According to the World Health Organisation, around 15 million babies are born pre-term each year. Around 1 million will die from complications of prematurity, while others face lifelong health issues.
Health professionals and researchers around the globe are working to prevent pre-term birth, but it’s proving to be a stubborn problem. With so many babies affected, there’s also a huge need for both immediate and long-term support for these children. Thankfully, there are some great organisations providing support to affected families.
What is pre-term birth?
A pre-term birth is when a baby is delivered before 37 completed weeks of pregnancy. Babies who are born early face a range of potential problems, from breathing difficulties and infection through to serious disability and even death. Many premature babies need extended periods of specialist care in a Neonatal Intensive Care Unit.
The earlier in pregnancy a baby is born, the more difficulties it will face. Babies born before 28 weeks of pregnancy are considered extremely pre-term, while babies born from 28 to 32 weeks are very pre-term.
What causes a baby to be born early?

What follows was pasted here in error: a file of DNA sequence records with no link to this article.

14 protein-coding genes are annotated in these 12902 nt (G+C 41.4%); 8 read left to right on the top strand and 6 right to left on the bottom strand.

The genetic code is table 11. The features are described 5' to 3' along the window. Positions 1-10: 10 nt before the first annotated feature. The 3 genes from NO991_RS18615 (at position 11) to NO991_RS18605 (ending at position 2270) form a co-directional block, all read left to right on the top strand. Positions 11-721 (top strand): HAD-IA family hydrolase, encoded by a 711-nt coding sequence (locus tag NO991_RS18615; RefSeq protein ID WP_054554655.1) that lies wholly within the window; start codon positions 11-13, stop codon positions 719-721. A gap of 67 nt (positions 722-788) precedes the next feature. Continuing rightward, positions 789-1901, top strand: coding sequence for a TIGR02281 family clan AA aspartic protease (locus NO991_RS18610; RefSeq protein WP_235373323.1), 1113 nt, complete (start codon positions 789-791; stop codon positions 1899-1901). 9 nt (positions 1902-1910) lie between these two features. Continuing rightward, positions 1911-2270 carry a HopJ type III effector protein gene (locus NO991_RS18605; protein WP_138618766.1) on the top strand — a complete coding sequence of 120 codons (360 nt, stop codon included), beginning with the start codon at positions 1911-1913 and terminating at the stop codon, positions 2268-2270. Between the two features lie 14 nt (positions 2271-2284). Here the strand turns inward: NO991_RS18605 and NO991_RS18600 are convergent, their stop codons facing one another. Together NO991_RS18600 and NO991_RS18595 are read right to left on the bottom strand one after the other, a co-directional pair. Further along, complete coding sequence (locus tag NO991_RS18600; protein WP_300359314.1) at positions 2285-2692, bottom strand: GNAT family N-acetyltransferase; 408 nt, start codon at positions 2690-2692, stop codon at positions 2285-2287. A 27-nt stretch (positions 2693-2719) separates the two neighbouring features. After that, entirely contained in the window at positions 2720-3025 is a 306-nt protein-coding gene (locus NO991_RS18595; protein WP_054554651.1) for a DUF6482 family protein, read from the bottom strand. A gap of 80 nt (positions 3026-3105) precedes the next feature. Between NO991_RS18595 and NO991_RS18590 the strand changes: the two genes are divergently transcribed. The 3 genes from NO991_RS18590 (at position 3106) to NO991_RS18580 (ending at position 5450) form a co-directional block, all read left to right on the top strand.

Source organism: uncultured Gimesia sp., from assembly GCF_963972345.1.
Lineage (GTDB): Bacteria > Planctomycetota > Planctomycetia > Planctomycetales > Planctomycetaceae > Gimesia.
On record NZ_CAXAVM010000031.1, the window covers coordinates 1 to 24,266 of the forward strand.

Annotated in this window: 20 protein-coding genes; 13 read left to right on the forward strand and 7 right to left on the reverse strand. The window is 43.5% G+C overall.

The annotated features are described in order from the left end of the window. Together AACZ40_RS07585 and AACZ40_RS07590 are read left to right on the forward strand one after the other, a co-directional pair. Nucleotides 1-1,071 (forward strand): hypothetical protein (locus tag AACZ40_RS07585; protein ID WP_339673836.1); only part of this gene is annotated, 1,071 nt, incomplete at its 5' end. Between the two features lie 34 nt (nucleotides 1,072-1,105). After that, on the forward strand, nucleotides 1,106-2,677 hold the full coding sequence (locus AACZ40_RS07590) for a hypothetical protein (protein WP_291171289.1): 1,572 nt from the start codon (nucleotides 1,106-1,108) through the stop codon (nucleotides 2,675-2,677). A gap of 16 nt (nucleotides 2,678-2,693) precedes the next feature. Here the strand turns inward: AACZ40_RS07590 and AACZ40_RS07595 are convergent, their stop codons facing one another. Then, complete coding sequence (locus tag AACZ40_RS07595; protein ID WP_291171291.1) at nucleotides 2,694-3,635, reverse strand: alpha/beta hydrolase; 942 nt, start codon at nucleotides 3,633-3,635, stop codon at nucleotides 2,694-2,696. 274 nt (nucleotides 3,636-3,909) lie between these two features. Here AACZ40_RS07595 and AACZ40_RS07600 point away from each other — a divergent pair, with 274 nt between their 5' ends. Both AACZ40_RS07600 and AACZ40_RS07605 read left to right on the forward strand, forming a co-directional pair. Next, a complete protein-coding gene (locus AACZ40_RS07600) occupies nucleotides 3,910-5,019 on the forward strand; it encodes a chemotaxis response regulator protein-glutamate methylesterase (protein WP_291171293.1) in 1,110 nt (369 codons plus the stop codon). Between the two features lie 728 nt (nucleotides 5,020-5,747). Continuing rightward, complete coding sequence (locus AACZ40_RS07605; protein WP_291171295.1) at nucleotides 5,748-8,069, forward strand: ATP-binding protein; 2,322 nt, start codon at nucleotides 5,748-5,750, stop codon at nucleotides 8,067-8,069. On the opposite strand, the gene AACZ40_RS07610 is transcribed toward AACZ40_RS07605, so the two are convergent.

In the simplest terms, either labour starts too soon, or doctors are forced to step in and deliver a premature baby for medical reasons.
Doctors are still unclear on the exact mechanism by which contractions start. However, there are some well-recognized risks for pre-term labour. A common scenario is the “waters breaking” ahead of time; this is called Pre-Term Pre-Labour Rupture of Membranes (PPROM). Other common risk factors include bleeding from the placenta, intra-uterine infection, twins or triplets and weakness of the cervix.
In other cases, either the mother or the baby becomes so unwell that it is unsafe to continue the pregnancy. Doctors must step in and deliver the baby early. Common reasons for this include high blood pressure and pre-eclampsia, infections, trauma, and babies who are very small or have abnormalities.
Women at risk of pre-term birth
Pre-term birth prevention has developed quite significantly in recent years. Women are being assessed for a variety of risk factors in early pregnancy, including the risk of pre-eclampsia or a short cervix. There are also more treatment options available, the most significant being the increasing use of progesterone.
There are multiple potential causes for pre-term birth, so preventative measures must be individualised to each woman. Any woman who has had a pre-term birth should have the events reviewed carefully by an obstetrician. By identifying the most likely cause, the obstetrician can recommend the best options to reduce her risk in any future pregnancy.